In addition to what the first to claim bullshit on your argument said, of course the wiretapping is illegal. The law (FISA) says they need a court order. They aren't getting them, they haven't been getting them for the entire existence of the program. Your argument is as absurd as murdering a man in broad daylight and claiming to the witnesses that you didn't murder him and didn't break the law because a court hasn't ruled that you did.
      • by andyring (100627)
        Your "absurd" claim is actually 100 percent true. By guarantee of the Constitution, anyone charged with a crime is by default INNOCENT until PROVEN guilty in a court of law. Until then, you could be termed an "alleged murderer" but not a "murderer" or a "convicted murderer."

      • I'm sorry, but it's just wrong to say that "of course the wiretapping is illegal". The legality of the issue is still being debated. In fact, according to the Wikipedia article [wikipedia.org], there have even been several circuit court rulings upholding the legality of the surveillance.
    • by drmerope (771119)
      I'm sorry but that sort of attitude is not only wrong, it's dangerous--and for the record I've not been convinced the NSA program was ever illegal. I think you're infusing Marbury v. Madison [wikipedia.org] with a meaning that it doesn't have.

      All officers of the United States, all legislators, and all judges have a responsibility to judge for themselves the meaning and bounds of the constitution and the law. It is true that simply calling something a name doesn't make it so. But this rule applies to the courts and judg
    • by fuzznutz (789413) on Thursday June 07, 2007 @03:16PM (#19427707)
      Ahem... It was declared illegal last year by a district court judge.

      http://www.aclu.org/safefree/nsaspying/26489prs200 60817.html [aclu.org]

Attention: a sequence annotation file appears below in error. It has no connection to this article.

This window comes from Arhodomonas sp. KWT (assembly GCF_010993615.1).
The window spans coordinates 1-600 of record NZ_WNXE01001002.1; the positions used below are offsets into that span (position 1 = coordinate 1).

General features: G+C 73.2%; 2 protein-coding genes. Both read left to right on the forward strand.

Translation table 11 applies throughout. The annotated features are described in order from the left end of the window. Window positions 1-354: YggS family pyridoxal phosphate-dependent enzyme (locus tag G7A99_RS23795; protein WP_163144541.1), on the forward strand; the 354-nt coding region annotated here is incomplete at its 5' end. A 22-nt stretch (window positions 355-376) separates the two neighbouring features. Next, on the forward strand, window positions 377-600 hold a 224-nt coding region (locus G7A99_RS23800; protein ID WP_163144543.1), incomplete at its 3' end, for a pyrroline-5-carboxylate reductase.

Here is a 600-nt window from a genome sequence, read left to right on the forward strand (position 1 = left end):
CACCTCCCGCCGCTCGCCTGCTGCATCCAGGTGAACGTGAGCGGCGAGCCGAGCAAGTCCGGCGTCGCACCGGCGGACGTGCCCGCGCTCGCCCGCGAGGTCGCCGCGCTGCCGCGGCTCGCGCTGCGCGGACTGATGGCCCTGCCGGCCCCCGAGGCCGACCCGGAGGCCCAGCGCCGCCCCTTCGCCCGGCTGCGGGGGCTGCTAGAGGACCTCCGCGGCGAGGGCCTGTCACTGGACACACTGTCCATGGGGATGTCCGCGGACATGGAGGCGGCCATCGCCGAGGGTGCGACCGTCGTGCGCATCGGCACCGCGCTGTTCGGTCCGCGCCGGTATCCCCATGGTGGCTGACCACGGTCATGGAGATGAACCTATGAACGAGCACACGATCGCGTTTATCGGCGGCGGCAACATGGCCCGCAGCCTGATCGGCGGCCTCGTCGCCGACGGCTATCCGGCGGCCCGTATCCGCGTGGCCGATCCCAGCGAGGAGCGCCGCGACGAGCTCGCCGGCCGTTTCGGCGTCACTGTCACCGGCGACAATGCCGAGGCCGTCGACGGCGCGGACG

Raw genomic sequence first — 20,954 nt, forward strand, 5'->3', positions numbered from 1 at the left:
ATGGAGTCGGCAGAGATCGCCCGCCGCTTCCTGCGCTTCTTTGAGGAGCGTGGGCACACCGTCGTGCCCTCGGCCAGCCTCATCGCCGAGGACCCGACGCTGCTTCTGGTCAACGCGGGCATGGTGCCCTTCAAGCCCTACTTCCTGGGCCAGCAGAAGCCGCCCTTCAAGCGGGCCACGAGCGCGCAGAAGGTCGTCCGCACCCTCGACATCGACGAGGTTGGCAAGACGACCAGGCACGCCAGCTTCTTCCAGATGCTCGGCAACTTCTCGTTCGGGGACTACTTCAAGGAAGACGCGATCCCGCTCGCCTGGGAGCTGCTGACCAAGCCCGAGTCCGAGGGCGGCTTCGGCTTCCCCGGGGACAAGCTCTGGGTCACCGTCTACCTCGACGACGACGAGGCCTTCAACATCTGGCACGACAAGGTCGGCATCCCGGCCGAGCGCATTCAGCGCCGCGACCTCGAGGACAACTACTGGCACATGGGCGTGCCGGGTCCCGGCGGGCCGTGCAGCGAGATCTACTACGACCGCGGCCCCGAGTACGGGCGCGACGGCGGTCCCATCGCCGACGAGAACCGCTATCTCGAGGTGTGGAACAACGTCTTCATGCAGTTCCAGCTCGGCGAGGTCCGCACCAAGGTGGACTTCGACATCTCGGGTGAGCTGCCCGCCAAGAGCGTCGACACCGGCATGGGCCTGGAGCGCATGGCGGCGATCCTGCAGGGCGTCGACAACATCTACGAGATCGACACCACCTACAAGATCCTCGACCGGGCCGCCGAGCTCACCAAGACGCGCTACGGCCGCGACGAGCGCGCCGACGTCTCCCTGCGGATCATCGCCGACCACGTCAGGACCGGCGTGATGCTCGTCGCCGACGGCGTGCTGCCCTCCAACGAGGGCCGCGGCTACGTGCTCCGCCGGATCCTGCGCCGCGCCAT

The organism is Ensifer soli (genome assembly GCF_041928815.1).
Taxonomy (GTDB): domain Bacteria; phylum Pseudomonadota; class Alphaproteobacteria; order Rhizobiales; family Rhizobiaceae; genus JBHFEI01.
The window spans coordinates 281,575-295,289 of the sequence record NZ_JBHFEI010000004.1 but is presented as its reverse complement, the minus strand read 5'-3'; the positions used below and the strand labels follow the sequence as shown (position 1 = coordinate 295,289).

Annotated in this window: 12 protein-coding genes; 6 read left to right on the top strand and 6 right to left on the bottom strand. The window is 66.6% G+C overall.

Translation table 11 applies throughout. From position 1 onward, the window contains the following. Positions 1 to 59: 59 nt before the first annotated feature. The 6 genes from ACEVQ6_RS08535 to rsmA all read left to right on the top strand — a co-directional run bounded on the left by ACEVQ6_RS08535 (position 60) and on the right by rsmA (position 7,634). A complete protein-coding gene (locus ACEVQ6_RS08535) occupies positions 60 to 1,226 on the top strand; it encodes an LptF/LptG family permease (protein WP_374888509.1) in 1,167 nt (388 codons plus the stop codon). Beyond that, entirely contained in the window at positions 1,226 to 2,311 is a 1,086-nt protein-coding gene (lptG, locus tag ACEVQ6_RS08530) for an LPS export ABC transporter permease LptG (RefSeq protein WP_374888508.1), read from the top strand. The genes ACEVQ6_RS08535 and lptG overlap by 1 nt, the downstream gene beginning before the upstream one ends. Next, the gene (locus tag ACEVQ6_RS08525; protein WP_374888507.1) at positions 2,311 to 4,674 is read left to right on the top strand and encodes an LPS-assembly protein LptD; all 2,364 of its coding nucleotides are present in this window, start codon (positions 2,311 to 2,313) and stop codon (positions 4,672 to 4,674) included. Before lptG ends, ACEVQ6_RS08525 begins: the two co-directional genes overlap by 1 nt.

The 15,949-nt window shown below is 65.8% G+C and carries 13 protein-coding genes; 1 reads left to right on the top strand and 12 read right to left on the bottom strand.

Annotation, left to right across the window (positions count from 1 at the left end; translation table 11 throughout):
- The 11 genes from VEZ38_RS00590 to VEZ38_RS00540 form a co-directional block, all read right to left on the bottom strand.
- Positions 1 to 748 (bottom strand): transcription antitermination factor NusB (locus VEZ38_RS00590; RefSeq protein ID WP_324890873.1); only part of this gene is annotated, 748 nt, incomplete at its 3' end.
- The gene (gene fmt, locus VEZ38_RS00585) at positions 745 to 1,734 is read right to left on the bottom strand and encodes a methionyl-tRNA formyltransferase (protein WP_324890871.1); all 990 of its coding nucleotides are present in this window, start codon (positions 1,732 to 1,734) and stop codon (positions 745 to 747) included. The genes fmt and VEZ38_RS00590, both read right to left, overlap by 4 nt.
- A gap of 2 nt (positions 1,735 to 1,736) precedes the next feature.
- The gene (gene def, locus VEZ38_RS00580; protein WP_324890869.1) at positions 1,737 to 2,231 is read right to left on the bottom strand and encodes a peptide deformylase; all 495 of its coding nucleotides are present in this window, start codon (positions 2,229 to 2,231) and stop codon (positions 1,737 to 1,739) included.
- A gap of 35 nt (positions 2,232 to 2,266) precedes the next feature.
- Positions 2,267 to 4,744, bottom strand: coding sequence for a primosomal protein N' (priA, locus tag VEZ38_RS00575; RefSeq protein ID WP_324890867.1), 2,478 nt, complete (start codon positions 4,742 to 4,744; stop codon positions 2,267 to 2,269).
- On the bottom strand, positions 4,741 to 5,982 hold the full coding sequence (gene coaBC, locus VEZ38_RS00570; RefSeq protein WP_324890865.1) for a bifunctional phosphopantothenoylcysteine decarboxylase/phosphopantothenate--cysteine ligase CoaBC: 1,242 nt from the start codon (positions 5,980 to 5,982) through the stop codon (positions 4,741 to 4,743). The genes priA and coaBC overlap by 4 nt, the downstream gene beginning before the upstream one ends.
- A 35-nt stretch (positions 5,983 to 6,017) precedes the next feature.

It is flat-out wrong to call them overtly politically motivated and not to call them illegal.

      Incidentally, I am a registered Republican and I am incensed that Bush and Gonzales call themselves Republicans.
    • Re: (Score:3, Insightful)

      by tibike77 (611880)
      Wiretaps *ARE* illegal unless authorised under "probable cause".
      The FISA ('78) was the only one offering some leeway in how wiretapping could be conducted OUTSIDE of "regular" law enforcement prior to 9/11.

      And then, there's the "U.S.A. P.A.T.R.I.O.T. Act" shortly afterwards.
      Quoting wikipedia on that:

      "The original Act had a sunset clause to ensure that Congress would need to take active steps to reauthorize it. Like many sweeping reform laws, the people of the United States needed time to test and implement
  • Sturdy table, capable of holding impeachment, desperately needed.

    Please send to Speaker Pelosi on behalf of the people of the United Stated.
  • by SadGeekHermit (1077125) on Thursday June 07, 2007 @02:55PM (#19427391)
    I mean, think about it, all Nixon did was send some spooks into the Watergate Hotel to snoop on the Democratic Convention. Suddenly he was Satan incarnate, and the whole country was on him like a cheap suit.

    Dubya and his cronies spy on EVERYBODY, brag about it, torture people to death, invade other countries for personal gain, "out" CIA agents, fire U.S. attorneys, get cozy with the commies in China, kidnap people (extraordinary rendition)...

    And nothing! Not a whimper! And the Red States think he's a Good Ole' Boy!

    Seriously, people -- WTF???

    • Re: (Score:3, Insightful)

      by gurps_npc (621217)
      There is a difference between spying on your political opponents and spying on your countries' opponents.

      One is both illegal espionage on a POPULAR group and ALSO an attempt to disrupt the basic running of your own government.

      The other is an is an illegal espionage on a totally unpopular group for the legal purpose of supporting the basic running of our country.